I have used FreshDirect for several years in New York City. Regarding concerns about product quality, yes you do lose the ability to select the “best” produce like you can in store, but whenever I had an issue with the quality, FreshDirect credited my account no questions asked. For me, FreshDirect solved two problems 1) Grocery shopping is time consuming – with e-grocers, I can shop while at work or in transit, and avoid carving out 1-2 hours a week shopping 2) Proximity to a grocer – I did not have any options less than a 10-15 minute walk, so if I did go to the grocery I could only buy as much as I could carry home, or have to pay for a taxi. E-grocers provide a huge value add in major cities where people don’t have cars and are crunched for time, but I don’t see them spreading successfully to less dense areas. As for the grocery delivery mode (Instacart) this model is struggling. Instacart has been rumored to be unprofitable despite raising delivery and membership fees. I like your suggestions that H-E-B not get too caught up in the move to digitization, and focus on the in-store experience while leveraging Instacart to provide more online exposure.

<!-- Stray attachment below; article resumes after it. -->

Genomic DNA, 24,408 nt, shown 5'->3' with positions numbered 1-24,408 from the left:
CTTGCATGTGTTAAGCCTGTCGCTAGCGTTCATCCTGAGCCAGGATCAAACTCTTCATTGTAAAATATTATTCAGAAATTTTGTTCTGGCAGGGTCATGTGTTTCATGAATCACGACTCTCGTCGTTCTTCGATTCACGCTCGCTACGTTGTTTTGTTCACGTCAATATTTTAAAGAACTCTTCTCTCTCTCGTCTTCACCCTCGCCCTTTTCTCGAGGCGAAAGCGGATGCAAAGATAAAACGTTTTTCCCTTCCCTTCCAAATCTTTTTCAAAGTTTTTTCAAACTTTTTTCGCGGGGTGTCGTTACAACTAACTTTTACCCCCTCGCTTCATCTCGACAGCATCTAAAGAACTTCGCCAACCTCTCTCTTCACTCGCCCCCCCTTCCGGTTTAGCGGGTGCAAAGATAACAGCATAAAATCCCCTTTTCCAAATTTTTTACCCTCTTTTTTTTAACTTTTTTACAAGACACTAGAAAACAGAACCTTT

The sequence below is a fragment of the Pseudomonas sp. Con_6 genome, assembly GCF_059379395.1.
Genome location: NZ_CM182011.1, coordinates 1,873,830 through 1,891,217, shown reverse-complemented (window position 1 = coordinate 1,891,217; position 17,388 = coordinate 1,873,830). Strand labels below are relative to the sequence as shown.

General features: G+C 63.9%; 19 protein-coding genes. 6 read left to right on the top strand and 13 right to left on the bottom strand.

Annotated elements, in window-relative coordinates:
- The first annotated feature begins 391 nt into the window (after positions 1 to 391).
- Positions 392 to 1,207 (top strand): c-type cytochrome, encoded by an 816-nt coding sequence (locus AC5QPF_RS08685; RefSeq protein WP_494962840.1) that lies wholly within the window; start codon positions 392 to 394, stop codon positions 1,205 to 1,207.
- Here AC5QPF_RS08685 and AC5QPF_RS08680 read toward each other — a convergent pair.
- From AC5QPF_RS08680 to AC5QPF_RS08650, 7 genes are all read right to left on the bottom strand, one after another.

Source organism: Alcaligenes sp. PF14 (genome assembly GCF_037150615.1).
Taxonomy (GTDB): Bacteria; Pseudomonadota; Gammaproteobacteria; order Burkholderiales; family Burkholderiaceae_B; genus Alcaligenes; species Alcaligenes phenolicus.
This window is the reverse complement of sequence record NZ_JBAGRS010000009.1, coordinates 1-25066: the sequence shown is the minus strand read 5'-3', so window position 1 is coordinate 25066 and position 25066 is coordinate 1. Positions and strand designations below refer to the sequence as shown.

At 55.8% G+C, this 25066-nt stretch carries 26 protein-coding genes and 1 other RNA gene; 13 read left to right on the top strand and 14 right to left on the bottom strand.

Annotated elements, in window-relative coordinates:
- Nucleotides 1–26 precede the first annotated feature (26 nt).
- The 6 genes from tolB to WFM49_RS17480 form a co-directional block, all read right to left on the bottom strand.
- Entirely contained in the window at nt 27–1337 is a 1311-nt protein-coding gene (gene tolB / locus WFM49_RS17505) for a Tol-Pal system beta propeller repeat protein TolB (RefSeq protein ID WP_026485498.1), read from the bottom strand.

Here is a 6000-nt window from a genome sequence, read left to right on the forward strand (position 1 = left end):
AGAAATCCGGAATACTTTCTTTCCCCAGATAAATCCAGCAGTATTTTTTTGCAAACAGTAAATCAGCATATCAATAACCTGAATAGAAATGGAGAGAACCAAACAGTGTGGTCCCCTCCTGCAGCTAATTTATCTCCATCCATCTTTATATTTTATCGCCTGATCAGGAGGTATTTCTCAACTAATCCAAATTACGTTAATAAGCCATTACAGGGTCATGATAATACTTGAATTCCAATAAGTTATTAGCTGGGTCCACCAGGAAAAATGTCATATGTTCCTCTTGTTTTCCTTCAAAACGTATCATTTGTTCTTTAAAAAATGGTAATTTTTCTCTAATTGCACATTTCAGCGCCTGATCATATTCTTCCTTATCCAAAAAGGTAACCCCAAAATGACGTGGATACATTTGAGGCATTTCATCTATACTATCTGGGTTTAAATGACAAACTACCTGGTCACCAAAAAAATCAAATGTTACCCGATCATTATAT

I agree with Molly- water scarcity is a huge issue facing a wide range of industries, and food manufacturers will certainly feel the pressure of climate change on their operating model. Kellogg led food makers in efficiency of water use according to a 2015 analysis by Lux Research of the Consumer Packaged Goods industry. Given that Kellogg operates such a resource-intensive business, a comprehensive water conservation strategy is needed to help mitigate the risks posed by a water shortage. Kellogg did include water conservation in its 2020 sustainability goals, and will work with farmers to use water and fertilizers more efficiently and protect their watersheds. It appears that some of these projects are also receiving federal funding.
Separately, I think it’s great that companies such as Unilever are considering a product’s lifecycle impact (the sum of environmental impacts caused by the product’s existence) and not just the raw materials and manufacturing processes. Consumer consumption patterns need to be addressed.